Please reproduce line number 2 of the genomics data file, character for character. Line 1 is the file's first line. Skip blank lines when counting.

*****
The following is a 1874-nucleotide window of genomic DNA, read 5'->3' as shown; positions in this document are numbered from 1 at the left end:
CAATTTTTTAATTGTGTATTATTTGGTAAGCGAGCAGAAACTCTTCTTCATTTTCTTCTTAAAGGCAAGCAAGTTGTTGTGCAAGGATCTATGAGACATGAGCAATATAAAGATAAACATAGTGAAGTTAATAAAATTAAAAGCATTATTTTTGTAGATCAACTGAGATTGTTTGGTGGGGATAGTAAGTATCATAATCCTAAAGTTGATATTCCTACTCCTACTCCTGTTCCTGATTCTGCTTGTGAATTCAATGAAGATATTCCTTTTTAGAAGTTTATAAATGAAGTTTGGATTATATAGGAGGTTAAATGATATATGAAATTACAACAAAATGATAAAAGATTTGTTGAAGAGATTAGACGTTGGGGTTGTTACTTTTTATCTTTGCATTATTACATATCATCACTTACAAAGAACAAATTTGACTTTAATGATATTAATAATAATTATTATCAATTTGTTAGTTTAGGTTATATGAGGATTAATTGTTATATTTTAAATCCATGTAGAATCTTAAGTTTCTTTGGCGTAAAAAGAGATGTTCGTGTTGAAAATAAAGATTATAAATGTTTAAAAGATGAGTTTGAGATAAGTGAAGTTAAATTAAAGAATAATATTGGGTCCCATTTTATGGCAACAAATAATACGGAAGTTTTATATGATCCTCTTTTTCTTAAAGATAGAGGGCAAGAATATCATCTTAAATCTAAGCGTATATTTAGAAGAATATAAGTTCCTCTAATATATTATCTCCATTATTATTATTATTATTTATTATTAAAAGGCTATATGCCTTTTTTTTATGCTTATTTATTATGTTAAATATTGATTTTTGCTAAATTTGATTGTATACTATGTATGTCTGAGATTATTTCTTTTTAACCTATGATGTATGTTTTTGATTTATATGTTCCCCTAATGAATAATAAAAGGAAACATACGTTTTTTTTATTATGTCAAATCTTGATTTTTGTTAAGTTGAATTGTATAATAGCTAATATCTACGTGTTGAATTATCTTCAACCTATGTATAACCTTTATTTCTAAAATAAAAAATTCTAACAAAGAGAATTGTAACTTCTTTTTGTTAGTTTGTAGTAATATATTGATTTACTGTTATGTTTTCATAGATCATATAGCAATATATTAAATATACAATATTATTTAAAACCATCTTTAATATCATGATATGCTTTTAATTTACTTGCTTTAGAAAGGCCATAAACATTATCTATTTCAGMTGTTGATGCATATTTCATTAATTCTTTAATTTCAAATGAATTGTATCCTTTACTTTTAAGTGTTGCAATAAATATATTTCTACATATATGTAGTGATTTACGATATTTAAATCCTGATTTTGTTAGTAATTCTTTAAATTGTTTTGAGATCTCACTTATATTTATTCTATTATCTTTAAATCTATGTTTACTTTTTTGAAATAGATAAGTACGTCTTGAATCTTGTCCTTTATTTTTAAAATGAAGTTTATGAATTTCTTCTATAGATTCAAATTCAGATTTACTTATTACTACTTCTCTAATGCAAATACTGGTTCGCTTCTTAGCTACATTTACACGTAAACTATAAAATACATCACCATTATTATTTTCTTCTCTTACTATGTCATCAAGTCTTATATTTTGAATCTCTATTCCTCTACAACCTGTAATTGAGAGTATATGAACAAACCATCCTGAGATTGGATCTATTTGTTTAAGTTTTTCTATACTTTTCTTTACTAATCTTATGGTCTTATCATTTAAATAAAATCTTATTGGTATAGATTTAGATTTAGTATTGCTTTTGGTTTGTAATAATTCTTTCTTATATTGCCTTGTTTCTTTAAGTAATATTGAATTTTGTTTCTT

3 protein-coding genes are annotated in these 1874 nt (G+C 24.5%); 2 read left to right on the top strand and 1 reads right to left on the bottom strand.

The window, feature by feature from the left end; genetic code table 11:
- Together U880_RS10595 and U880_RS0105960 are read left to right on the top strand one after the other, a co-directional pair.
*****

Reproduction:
CAATTTTTTAATTGTGTATTATTTGGTAAGCGAGCAGAAACTCTTCTTCATTTTCTTCTTAAAGGCAAGCAAGTTGTTGTGCAAGGATCTATGAGACATGAGCAATATAAAGATAAACATAGTGAAGTTAATAAAATTAAAAGCATTATTTTTGTAGATCAACTGAGATTGTTTGGTGGGGATAGTAAGTATCATAATCCTAAAGTTGATATTCCTACTCCTACTCCTGTTCCTGATTCTGCTTGTGAATTCAATGAAGATATTCCTTTTTAGAAGTTTATAAATGAAGTTTGGATTATATAGGAGGTTAAATGATATATGAAATTACAACAAAATGATAAAAGATTTGTTGAAGAGATTAGACGTTGGGGTTGTTACTTTTTATCTTTGCATTATTACATATCATCACTTACAAAGAACAAATTTGACTTTAATGATATTAATAATAATTATTATCAATTTGTTAGTTTAGGTTATATGAGGATTAATTGTTATATTTTAAATCCATGTAGAATCTTAAGTTTCTTTGGCGTAAAAAGAGATGTTCGTGTTGAAAATAAAGATTATAAATGTTTAAAAGATGAGTTTGAGATAAGTGAAGTTAAATTAAAGAATAATATTGGGTCCCATTTTATGGCAACAAATAATACGGAAGTTTTATATGATCCTCTTTTTCTTAAAGATAGAGGGCAAGAATATCATCTTAAATCTAAGCGTATATTTAGAAGAATATAAGTTCCTCTAATATATTATCTCCATTATTATTATTATTATTTATTATTAAAAGGCTATATGCCTTTTTTTTATGCTTATTTATTATGTTAAATATTGATTTTTGCTAAATTTGATTGTATACTATGTATGTCTGAGATTATTTCTTTTTAACCTATGATGTATGTTTTTGATTTATATGTTCCCCTAATGAATAATAAAAGGAAACATACGTTTTTTTTATTATGTCAAATCTTGATTTTTGTTAAGTTGAATTGTATAATAGCTAATATCTACGTGTTGAATTATCTTCAACCTATGTATAACCTTTATTTCTAAAATAAAAAATTCTAACAAAGAGAATTGTAACTTCTTTTTGTTAGTTTGTAGTAATATATTGATTTACTGTTATGTTTTCATAGATCATATAGCAATATATTAAATATACAATATTATTTAAAACCATCTTTAATATCATGATATGCTTTTAATTTACTTGCTTTAGAAAGGCCATAAACATTATCTATTTCAGMTGTTGATGCATATTTCATTAATTCTTTAATTTCAAATGAATTGTATCCTTTACTTTTAAGTGTTGCAATAAATATATTTCTACATATATGTAGTGATTTACGATATTTAAATCCTGATTTTGTTAGTAATTCTTTAAATTGTTTTGAGATCTCACTTATATTTATTCTATTATCTTTAAATCTATGTTTACTTTTTTGAAATAGATAAGTACGTCTTGAATCTTGTCCTTTATTTTTAAAATGAAGTTTATGAATTTCTTCTATAGATTCAAATTCAGATTTACTTATTACTACTTCTCTAATGCAAATACTGGTTCGCTTCTTAGCTACATTTACACGTAAACTATAAAATACATCACCATTATTATTTTCTTCTCTTACTATGTCATCAAGTCTTATATTTTGAATCTCTATTCCTCTACAACCTGTAATTGAGAGTATATGAACAAACCATCCTGAGATTGGATCTATTTGTTTAAGTTTTTCTATACTTTTCTTTACTAATCTTATGGTCTTATCATTTAAATAAAATCTTATTGGTATAGATTTAGATTTAGTATTGCTTTTGGTTTGTAATAATTCTTTCTTATATTGCCTTGTTTCTTTAAGTAATATTGAATTTTGTTTCTT